Of course, now we knew we were coming to an area of discomfort. It was, after all a Gospel Brunch. And Gospel, either way it is defined, is absolutely useless to me. You want to spread the good word of your savior? I’d rather see you spread your legs. You want to sing in my ear while I’m trying to hear the crunch of batter? I’m going to stick my index finger up your nostril until about the second knuckle. If you deprive me of audio I actually wish to hear, I will deprive you of some other inputs and overload them with offense. But knowing that, as social creatures, we often tend to settings with a soundtrack, I cannot knock this one. It’s the HOB and it’s a Gospel Brunch and it reminded me of a set from Glee and you know, I’m one of 2 people I know who feel about music as I do. Clearly it has some merit or you humans would not keep making it. Just as long as you keep making the fried chicken, I don’t really give a veal shank.


As you walk onto the Belden-Stratford, you notice there is something…not…quite…right. There’s a little too much noise over there…somewhere in the corner. Not anything that would have ever been permitted in the days of Ambria. Indeed, the ghosts of Lincoln Park West Past should haunt this place forever. Because it’s the best meal they’ll ever have.

And why wouldn’t it be? Have you some insider information? Well shut the front door. Riverdance survived the swan song (and dance) of Michael Flatley. James Bond spies onward with the rise and setting of 5 stars. And L2O is still, after its chef’s departure, the finest meal most of us will ever have. Ghosts included.

Rarely do the founders make the best businesspeople. It wasn’t the teacher-trio who started Starbucks that built a few stores into a global brand. It wasn’t the McDonald brothers, operational geniuses that they were, that created the foremost icon of America. Nor is a single firm that laid the final mile of DSL copper still in business. The best entrepreneurs very rarely make even adequate managers. The Gateses, Dells and Waltons are few and ever scarcer. And growth in the restaurant business is an exercise in the battle between the artists and accountants. The problem arises when the founder can’t scale up the creativity to accommodate the increase in demand. It is fine to insist that every item leaving kitchens is perfection on a plate but not when this makes for miserable chefs/staff/owners because the misery’s contagious – the customers can tell. We can tell. Trust us.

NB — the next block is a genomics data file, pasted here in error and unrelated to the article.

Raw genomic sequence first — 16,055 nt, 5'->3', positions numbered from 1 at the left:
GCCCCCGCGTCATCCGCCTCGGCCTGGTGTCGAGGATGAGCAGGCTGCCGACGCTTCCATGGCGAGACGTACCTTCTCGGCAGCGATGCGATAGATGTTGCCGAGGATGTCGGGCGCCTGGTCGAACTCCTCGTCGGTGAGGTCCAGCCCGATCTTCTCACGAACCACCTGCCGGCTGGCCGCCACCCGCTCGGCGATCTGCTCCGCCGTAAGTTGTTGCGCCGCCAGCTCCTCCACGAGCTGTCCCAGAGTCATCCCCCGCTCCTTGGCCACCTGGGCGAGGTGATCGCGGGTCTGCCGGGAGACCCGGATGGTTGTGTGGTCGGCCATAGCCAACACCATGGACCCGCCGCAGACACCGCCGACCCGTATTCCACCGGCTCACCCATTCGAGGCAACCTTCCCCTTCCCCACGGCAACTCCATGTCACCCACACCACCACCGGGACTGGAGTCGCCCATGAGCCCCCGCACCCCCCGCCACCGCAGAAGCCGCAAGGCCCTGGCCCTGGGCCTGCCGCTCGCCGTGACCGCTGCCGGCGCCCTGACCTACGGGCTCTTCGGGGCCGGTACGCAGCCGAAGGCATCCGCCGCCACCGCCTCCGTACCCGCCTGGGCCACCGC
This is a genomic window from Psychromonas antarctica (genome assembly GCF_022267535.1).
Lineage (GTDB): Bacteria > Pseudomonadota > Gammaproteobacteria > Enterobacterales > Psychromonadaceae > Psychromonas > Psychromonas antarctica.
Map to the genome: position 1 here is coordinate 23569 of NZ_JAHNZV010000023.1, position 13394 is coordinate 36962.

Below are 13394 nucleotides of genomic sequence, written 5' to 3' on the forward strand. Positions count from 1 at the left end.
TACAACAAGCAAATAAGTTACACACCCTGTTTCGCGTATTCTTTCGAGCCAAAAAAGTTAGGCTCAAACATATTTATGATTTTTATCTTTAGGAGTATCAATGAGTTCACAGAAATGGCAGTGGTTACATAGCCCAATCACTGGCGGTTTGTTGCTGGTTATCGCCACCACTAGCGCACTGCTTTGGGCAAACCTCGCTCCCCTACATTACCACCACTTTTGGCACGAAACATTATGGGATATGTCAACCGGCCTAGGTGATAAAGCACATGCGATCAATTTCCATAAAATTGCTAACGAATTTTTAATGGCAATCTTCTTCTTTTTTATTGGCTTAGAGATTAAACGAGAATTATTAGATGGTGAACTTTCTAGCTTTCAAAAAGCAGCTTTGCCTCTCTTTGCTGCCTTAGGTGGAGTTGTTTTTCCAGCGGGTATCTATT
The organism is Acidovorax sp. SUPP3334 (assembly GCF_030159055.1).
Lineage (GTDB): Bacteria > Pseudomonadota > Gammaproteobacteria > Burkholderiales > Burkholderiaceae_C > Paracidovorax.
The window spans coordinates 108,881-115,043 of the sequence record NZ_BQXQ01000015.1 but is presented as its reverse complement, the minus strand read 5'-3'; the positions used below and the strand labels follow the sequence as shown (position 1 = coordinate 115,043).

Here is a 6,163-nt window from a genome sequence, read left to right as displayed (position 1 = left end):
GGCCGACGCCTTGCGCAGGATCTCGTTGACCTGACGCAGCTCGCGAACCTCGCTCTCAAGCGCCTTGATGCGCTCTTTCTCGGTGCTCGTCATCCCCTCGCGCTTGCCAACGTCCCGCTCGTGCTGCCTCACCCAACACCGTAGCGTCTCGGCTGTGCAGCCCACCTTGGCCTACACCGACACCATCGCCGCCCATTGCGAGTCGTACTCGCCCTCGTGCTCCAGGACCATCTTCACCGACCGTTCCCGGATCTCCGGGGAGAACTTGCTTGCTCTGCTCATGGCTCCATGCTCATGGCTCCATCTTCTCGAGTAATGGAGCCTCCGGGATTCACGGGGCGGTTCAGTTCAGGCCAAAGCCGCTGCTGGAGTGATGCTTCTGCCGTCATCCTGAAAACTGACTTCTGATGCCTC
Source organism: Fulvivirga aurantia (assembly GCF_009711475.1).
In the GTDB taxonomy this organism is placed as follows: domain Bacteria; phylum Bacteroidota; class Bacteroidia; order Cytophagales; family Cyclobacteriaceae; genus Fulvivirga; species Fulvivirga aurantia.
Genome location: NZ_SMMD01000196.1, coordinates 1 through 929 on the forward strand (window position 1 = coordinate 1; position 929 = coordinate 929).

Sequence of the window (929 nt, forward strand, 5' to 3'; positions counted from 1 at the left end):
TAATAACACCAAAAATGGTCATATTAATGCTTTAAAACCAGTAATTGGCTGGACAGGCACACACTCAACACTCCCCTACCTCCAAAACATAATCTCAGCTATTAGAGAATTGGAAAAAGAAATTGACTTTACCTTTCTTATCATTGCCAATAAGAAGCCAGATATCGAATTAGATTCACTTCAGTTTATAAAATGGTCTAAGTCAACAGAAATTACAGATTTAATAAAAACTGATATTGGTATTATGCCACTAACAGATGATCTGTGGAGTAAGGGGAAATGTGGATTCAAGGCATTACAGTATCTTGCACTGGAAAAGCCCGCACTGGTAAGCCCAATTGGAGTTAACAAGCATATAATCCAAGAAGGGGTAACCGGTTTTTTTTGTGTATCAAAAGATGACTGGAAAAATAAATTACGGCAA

I would like to talk more about this dining evening the review of which is 2 months in the making. I simply haven’t the vocabulary. Those who know me know that this admission means something. I have vocabulary for most things but not this experience. And I can’t in good faith, hold up any more deserved reviews. All I can tell you is that this was, and still remains, the best meal of my 35 years. Rock-star chef’s departure non-withstanding. For those that must: we had the seasonal tasting menu. This consisted of 3 creatures of the sea, 1 overfed duck liver, a Korean something, a fungus and 2 desserts. And regarding those who may wish to inflict ridicule upon the creatures overfed, know this: all of earth’s biomass survives at our pleasure or consumption. Korea sucks but their food rocks. So do their movies. Anyway, did you just take a breath? 2/3 of the cells you aspirated were fungal and since you’re likely in America, you’re a fat mofo and could use 50% of the two desserts we had. Which were caramelized apple and a grand mariner soufflé. See? Even the Lincoln Parkies know how to feed their drunks to death. After this, despite our good intentions, we went home. Which takes some doing. We really didn’t need that 4th bottle of Sake with our meal but my date said we did and I’ve known her for a little while and would like to keep my head…

In that vein, my woman has never know the pleasure of an oyster. RAW. Until this day. Had there been no more b-day presents (like her paying the tab), I would have assumed this mine. Except, she hated it. She made seem like it was kicking and screaming its way down her gullet. Until I told her that they haven’t the skill of motion. I think I made out fairly well. Don’t you?

Then it was all my fault.

Pho Thit Cho

delicious dog meat brunchOur friction with Vietnam wasn’t born of commies or Koreas but the fact that we consider our best friends they consider lunch. And for the first time, into this taboo breach, comes a place where the palefaces can sample the tastiest of doggies right here on Argyle street. So good, the eponymous bag won’t be needed.

One of the funniest phobias in western travel is going out for some pho and getting dog in place of cow. All silliness aside, canine meat is a rare delicacy in Vietnamese cuisine and carries a steep premium in price. The chances of ordering beef (bo) pho and “accidentally” getting fluffy is about as likely as ordering a Whopper and accidentally getting prime rib. Thit Cho (dog) is clearly marked and mightily expensive. So go occupy your neuroses with equally unlikely things like getting in shape next year. However, if you do wish to push the envelope of taste into this forbidden delicacy, you no longer need to go to north Vietnam.